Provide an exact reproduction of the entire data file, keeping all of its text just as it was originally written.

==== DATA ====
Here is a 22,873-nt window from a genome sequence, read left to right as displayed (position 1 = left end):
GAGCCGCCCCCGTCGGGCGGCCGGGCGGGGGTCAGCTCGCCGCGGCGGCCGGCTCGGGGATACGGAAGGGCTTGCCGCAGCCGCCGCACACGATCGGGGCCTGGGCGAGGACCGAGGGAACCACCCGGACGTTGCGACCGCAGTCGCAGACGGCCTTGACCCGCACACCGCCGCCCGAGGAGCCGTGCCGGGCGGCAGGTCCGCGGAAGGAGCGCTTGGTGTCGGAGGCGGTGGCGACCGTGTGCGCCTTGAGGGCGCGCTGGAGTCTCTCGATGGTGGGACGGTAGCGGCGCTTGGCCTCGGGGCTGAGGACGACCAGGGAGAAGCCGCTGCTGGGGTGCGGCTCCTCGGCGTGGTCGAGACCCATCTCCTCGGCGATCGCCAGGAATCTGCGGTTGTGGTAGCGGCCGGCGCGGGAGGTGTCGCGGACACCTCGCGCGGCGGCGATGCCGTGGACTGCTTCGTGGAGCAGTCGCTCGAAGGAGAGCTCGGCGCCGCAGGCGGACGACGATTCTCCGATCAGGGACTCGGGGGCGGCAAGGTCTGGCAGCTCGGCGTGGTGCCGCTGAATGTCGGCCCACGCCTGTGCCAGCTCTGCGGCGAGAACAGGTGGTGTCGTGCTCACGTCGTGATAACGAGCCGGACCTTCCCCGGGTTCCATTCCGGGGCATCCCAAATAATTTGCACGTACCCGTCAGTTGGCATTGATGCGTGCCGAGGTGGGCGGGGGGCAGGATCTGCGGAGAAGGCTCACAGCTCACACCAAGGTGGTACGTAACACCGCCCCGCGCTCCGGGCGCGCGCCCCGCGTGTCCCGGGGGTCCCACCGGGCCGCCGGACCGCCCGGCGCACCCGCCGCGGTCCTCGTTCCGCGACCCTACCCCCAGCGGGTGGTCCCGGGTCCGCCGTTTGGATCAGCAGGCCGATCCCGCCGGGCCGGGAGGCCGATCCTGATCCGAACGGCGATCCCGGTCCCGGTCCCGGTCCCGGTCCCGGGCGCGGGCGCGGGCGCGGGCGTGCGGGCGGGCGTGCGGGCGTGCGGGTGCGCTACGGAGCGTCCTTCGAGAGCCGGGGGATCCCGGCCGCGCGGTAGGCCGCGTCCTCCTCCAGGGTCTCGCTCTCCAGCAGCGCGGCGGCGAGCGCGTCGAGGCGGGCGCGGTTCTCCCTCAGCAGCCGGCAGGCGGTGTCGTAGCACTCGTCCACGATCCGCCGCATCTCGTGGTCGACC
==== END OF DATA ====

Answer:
Here is a 22,873-nt window from a genome sequence, read left to right as displayed (position 1 = left end):
GAGCCGCCCCCGTCGGGCGGCCGGGCGGGGGTCAGCTCGCCGCGGCGGCCGGCTCGGGGATACGGAAGGGCTTGCCGCAGCCGCCGCACACGATCGGGGCCTGGGCGAGGACCGAGGGAACCACCCGGACGTTGCGACCGCAGTCGCAGACGGCCTTGACCCGCACACCGCCGCCCGAGGAGCCGTGCCGGGCGGCAGGTCCGCGGAAGGAGCGCTTGGTGTCGGAGGCGGTGGCGACCGTGTGCGCCTTGAGGGCGCGCTGGAGTCTCTCGATGGTGGGACGGTAGCGGCGCTTGGCCTCGGGGCTGAGGACGACCAGGGAGAAGCCGCTGCTGGGGTGCGGCTCCTCGGCGTGGTCGAGACCCATCTCCTCGGCGATCGCCAGGAATCTGCGGTTGTGGTAGCGGCCGGCGCGGGAGGTGTCGCGGACACCTCGCGCGGCGGCGATGCCGTGGACTGCTTCGTGGAGCAGTCGCTCGAAGGAGAGCTCGGCGCCGCAGGCGGACGACGATTCTCCGATCAGGGACTCGGGGGCGGCAAGGTCTGGCAGCTCGGCGTGGTGCCGCTGAATGTCGGCCCACGCCTGTGCCAGCTCTGCGGCGAGAACAGGTGGTGTCGTGCTCACGTCGTGATAACGAGCCGGACCTTCCCCGGGTTCCATTCCGGGGCATCCCAAATAATTTGCACGTACCCGTCAGTTGGCATTGATGCGTGCCGAGGTGGGCGGGGGGCAGGATCTGCGGAGAAGGCTCACAGCTCACACCAAGGTGGTACGTAACACCGCCCCGCGCTCCGGGCGCGCGCCCCGCGTGTCCCGGGGGTCCCACCGGGCCGCCGGACCGCCCGGCGCACCCGCCGCGGTCCTCGTTCCGCGACCCTACCCCCAGCGGGTGGTCCCGGGTCCGCCGTTTGGATCAGCAGGCCGATCCCGCCGGGCCGGGAGGCCGATCCTGATCCGAACGGCGATCCCGGTCCCGGTCCCGGTCCCGGTCCCGGGCGCGGGCGCGGGCGCGGGCGTGCGGGCGGGCGTGCGGGCGTGCGGGTGCGCTACGGAGCGTCCTTCGAGAGCCGGGGGATCCCGGCCGCGCGGTAGGCCGCGTCCTCCTCCAGGGTCTCGCTCTCCAGCAGCGCGGCGGCGAGCGCGTCGAGGCGGGCGCGGTTCTCCCTCAGCAGCCGGCAGGCGGTGTCGTAGCACTCGTCCACGATCCGCCGCATCTCGTGGTCGACC